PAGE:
CS: Something Obviously separates you from the competition on a mental and physical level, what would you say that was?

AB: My heart. I will do whatever it takes and sometimes this is not good, when I did the 1000lbs pull for the first time, I shut myself off from all my family and all I would think about was the lift and doing that 1000lbs. After it I was so so tired, it took me months to recover, now I can manage things a little better. Also I have no fear of getting hurt, say squatting 1200lb plus, it does not scare me. Way I see it, if it breaks we can fix it.

What would you say are Andy Bolton’s 7 top tips to achievement?

AB: Again in no order, do not overtrain, listen to your body, don’t listen to too many people, write everything down, set yourself small goals, have long term goals, work harder than you have ever worked, but smartly. Always allow yourself to dream.

CS: Who is your Coach at the moment? And how did you guys hook up?

AB: Well I don’ t have a Coach, I have a good team around me, they pick me up on anything I might do wrong from time to time, but no Coach as such.

CS: Andy, I had the opportunity to Coach with you on our workshop , Training Day 2.0 earlier in the year, and your enthusiasm for teaching oozed out of you. Participants were breaking Personal Bests all over the shop. Which do you enjoy more, competing or Coaching?

AB: [Laughs] Lifting is number one, but coaching is a close second. I really do enjoy teaching and get lots from it.

For someone starting out into Powerlifting, How would you suggest they structure their training? And what common mistakes should they avoid?

AB: Easy, stick to a 3 day plan; Monday, Wednesday, Friday and avoid overtraining. Heavy singles in training, these are only testing strength, not building it. Stick to 5’s 3’s and train more speed and explosive power.

CS: Andy, what is your training philosophy, and what legacy would you like to leave behind for the Powerlifting World?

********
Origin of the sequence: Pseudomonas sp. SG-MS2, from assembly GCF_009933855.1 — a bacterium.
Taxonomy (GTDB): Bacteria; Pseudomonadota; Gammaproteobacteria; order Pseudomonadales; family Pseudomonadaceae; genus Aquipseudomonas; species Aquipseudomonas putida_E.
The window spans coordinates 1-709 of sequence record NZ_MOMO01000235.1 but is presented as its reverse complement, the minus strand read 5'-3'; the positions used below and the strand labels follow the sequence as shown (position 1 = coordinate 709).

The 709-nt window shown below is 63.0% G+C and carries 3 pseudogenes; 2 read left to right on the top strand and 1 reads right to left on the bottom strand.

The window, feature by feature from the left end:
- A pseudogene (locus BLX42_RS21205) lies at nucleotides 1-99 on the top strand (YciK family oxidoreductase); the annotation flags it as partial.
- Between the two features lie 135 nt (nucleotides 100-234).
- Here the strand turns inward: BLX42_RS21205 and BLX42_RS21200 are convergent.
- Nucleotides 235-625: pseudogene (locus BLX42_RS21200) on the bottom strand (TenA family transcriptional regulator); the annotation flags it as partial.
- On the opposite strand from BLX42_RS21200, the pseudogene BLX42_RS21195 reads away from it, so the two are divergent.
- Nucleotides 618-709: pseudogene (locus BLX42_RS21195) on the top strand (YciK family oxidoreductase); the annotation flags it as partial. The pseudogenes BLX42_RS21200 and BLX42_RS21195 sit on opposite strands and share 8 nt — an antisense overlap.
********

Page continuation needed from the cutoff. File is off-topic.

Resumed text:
AB: From me it’s all based around speed and explosive power, this way avoids serious injury and is fun to do. As for legacy, well I just want to be remembered as a great powerlifter, someone who set the standards for others to follow, and to be known as a good man.

CS: Mr Bolton, Its been a pleasure, and thank you for doing the interview. I understand you also run internships that are open to almost anyone, tell me a bit about that?

Yes , they are full days with me, up to 5 people at a time, so a small group. I go through all the technical stuff in the morning on all the lifts, then we go away for lunch and do some question and answer, then in the afternoon we go back to the gym and we co a full assistance workout as I would do, can be hard or easy as they want [laughs] it’s a very enjoyable can. You can find out about the next available one on my website

CS: Thanks Andy.

AB: Thanks Cj, it’s been a pleasure.

Training with Andy Bolton definitely raised my game and helped me to rip the 240kg deadlift with plenty left in the tank. For those who have seen the video would have noticed the speed at which I ripped it of the floor. Andy’s coaching points where integral to that.

If you get the opportunity to train with this man do so, Andy Bolton is to Powerlifting what Roger Bannister is to athletics. For information on upcoming seminars, internship , special offer and free training info via his newsletter check out

To find out more about Training Day 2.0 read a report by the Crossfit Reading Crew HERE . Then watch the video below.

Training Day 2.0

In the next blog entry I will be showing you how I integrated what I had learned from both Mike Mahler and Andy Bolton, and synthesised that into my training, with actual examples. Plus, If I can find it, i will dig out the video and upload my 240Kg deadlift. This was the last time I was to test my deadlift before I managed to sustain an injury at Body Power 2011, in which I managed to fracture the small bones in both my hands, putting a end to my dreams of entering the Strength Power meet, and temporarily putting my goal of 300kg on hold.

Yours In Strength

Coach Cj Swaby